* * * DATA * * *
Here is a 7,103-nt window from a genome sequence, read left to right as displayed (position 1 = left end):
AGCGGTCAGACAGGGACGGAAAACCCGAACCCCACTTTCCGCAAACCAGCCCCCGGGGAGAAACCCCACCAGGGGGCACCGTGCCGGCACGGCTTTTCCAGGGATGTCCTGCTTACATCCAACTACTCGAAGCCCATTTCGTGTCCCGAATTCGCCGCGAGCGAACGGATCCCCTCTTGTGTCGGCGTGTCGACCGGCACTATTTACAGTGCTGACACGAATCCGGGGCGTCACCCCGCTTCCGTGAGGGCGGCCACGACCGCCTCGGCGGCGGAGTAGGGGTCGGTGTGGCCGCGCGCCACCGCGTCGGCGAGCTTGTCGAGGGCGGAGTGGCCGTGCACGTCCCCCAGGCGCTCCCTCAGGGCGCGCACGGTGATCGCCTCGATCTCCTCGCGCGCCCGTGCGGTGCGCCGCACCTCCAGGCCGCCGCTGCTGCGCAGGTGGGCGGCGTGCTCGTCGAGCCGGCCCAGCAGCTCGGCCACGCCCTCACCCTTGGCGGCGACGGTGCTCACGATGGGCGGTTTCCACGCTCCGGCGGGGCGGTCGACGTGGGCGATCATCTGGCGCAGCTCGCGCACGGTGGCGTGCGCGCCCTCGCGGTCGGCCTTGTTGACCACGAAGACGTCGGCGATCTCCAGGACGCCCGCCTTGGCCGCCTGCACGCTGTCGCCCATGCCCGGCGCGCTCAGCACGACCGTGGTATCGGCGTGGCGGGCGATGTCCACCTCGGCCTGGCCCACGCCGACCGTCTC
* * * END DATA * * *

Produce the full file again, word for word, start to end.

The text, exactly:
Here is a 7,103-nt window from a genome sequence, read left to right as displayed (position 1 = left end):
AGCGGTCAGACAGGGACGGAAAACCCGAACCCCACTTTCCGCAAACCAGCCCCCGGGGAGAAACCCCACCAGGGGGCACCGTGCCGGCACGGCTTTTCCAGGGATGTCCTGCTTACATCCAACTACTCGAAGCCCATTTCGTGTCCCGAATTCGCCGCGAGCGAACGGATCCCCTCTTGTGTCGGCGTGTCGACCGGCACTATTTACAGTGCTGACACGAATCCGGGGCGTCACCCCGCTTCCGTGAGGGCGGCCACGACCGCCTCGGCGGCGGAGTAGGGGTCGGTGTGGCCGCGCGCCACCGCGTCGGCGAGCTTGTCGAGGGCGGAGTGGCCGTGCACGTCCCCCAGGCGCTCCCTCAGGGCGCGCACGGTGATCGCCTCGATCTCCTCGCGCGCCCGTGCGGTGCGCCGCACCTCCAGGCCGCCGCTGCTGCGCAGGTGGGCGGCGTGCTCGTCGAGCCGGCCCAGCAGCTCGGCCACGCCCTCACCCTTGGCGGCGACGGTGCTCACGATGGGCGGTTTCCACGCTCCGGCGGGGCGGTCGACGTGGGCGATCATCTGGCGCAGCTCGCGCACGGTGGCGTGCGCGCCCTCGCGGTCGGCCTTGTTGACCACGAAGACGTCGGCGATCTCCAGGACGCCCGCCTTGGCCGCCTGCACGCTGTCGCCCATGCCCGGCGCGCTCAGCACGACCGTGGTATCGGCGTGGCGGGCGATGTCCACCTCGGCCTGGCCCACGCCGACCGTCTC